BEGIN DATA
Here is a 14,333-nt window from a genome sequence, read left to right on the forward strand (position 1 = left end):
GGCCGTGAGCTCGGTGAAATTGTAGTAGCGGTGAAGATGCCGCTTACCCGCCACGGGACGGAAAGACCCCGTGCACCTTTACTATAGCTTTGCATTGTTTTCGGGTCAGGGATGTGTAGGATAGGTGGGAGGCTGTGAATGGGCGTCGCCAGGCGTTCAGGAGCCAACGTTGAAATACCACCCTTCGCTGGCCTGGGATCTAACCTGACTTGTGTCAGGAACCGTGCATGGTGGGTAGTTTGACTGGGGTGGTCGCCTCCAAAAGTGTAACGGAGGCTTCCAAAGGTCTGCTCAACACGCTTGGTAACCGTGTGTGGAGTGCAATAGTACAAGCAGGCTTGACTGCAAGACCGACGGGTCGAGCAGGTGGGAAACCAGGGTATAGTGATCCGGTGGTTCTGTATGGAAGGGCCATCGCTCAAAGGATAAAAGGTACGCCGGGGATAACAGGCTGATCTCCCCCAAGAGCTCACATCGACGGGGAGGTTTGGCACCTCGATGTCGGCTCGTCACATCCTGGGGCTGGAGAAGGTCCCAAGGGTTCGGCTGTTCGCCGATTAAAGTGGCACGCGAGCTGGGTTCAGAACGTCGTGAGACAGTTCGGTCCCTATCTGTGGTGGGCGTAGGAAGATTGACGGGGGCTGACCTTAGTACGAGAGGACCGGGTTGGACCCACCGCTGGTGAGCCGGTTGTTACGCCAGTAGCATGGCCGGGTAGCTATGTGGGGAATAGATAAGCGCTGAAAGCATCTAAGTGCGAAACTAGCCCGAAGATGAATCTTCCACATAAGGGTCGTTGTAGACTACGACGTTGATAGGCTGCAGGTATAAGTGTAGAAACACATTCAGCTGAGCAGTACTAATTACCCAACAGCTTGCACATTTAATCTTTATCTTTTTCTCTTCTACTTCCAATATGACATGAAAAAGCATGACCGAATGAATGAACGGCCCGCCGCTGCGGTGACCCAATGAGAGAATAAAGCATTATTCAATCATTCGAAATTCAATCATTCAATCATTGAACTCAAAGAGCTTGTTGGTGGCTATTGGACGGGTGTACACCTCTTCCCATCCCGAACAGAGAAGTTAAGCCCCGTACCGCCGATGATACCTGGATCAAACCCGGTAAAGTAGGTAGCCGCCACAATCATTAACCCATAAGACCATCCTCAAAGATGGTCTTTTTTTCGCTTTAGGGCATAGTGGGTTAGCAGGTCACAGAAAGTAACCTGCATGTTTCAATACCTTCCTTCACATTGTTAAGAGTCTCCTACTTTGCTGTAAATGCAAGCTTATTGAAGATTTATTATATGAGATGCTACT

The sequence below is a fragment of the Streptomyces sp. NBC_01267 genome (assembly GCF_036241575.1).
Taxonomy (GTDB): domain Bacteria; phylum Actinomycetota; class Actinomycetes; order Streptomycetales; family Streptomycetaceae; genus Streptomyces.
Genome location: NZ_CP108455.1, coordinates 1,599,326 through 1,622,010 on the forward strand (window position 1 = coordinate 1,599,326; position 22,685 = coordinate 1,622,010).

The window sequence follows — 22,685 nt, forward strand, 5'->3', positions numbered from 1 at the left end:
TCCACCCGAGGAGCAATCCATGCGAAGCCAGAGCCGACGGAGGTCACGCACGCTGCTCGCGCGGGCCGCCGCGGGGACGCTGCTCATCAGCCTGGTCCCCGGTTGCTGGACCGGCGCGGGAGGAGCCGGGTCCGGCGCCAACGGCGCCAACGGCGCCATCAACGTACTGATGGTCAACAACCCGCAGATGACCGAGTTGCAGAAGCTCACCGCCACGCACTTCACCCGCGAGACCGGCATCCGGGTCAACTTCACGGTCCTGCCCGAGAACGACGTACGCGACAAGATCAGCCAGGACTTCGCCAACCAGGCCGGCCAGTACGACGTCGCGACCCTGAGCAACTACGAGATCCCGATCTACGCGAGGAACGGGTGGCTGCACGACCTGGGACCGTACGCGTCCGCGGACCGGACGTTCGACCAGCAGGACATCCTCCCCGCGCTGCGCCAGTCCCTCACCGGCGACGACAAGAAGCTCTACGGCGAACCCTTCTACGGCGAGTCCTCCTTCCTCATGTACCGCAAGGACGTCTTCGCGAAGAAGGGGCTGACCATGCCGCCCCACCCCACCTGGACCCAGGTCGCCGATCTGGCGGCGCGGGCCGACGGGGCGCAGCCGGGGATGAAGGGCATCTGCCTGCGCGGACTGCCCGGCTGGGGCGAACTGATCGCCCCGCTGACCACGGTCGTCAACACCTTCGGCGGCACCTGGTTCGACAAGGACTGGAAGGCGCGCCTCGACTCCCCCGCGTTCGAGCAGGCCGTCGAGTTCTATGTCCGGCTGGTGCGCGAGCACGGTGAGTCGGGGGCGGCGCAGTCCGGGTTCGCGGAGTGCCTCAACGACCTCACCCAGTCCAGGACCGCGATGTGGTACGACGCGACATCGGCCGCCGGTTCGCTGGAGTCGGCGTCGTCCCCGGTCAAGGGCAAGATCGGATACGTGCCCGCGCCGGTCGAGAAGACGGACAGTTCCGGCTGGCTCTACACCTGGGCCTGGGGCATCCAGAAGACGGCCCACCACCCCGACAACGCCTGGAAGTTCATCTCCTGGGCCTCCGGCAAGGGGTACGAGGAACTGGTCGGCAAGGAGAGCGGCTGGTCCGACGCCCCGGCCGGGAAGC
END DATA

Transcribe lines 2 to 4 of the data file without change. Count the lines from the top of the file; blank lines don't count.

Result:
GGCCGTGAGCTCGGTGAAATTGTAGTAGCGGTGAAGATGCCGCTTACCCGCCACGGGACGGAAAGACCCCGTGCACCTTTACTATAGCTTTGCATTGTTTTCGGGTCAGGGATGTGTAGGATAGGTGGGAGGCTGTGAATGGGCGTCGCCAGGCGTTCAGGAGCCAACGTTGAAATACCACCCTTCGCTGGCCTGGGATCTAACCTGACTTGTGTCAGGAACCGTGCATGGTGGGTAGTTTGACTGGGGTGGTCGCCTCCAAAAGTGTAACGGAGGCTTCCAAAGGTCTGCTCAACACGCTTGGTAACCGTGTGTGGAGTGCAATAGTACAAGCAGGCTTGACTGCAAGACCGACGGGTCGAGCAGGTGGGAAACCAGGGTATAGTGATCCGGTGGTTCTGTATGGAAGGGCCATCGCTCAAAGGATAAAAGGTACGCCGGGGATAACAGGCTGATCTCCCCCAAGAGCTCACATCGACGGGGAGGTTTGGCACCTCGATGTCGGCTCGTCACATCCTGGGGCTGGAGAAGGTCCCAAGGGTTCGGCTGTTCGCCGATTAAAGTGGCACGCGAGCTGGGTTCAGAACGTCGTGAGACAGTTCGGTCCCTATCTGTGGTGGGCGTAGGAAGATTGACGGGGGCTGACCTTAGTACGAGAGGACCGGGTTGGACCCACCGCTGGTGAGCCGGTTGTTACGCCAGTAGCATGGCCGGGTAGCTATGTGGGGAATAGATAAGCGCTGAAAGCATCTAAGTGCGAAACTAGCCCGAAGATGAATCTTCCACATAAGGGTCGTTGTAGACTACGACGTTGATAGGCTGCAGGTATAAGTGTAGAAACACATTCAGCTGAGCAGTACTAATTACCCAACAGCTTGCACATTTAATCTTTATCTTTTTCTCTTCTACTTCCAATATGACATGAAAAAGCATGACCGAATGAATGAACGGCCCGCCGCTGCGGTGACCCAATGAGAGAATAAAGCATTATTCAATCATTCGAAATTCAATCATTCAATCATTGAACTCAAAGAGCTTGTTGGTGGCTATTGGACGGGTGTACACCTCTTCCCATCCCGAACAGAGAAGTTAAGCCCCGTACCGCCGATGATACCTGGATCAAACCCGGTAAAGTAGGTAGCCGCCACAATCATTAACCCATAAGACCATCCTCAAAGATGGTCTTTTTTTCGCTTTAGGGCATAGTGGGTTAGCAGGTCACAGAAAGTAACCTGCATGTTTCAATACCTTCCTTCACATTGTTAAGAGTCTCCTACTTTGCTGTAAATGCAAGCTTATTGAAGATTTATTATATGAGATGCTACT

The sequence below is a fragment of the Streptomyces sp. NBC_01267 genome (assembly GCF_036241575.1).
Taxonomy (GTDB): domain Bacteria; phylum Actinomycetota; class Actinomycetes; order Streptomycetales; family Streptomycetaceae; genus Streptomyces.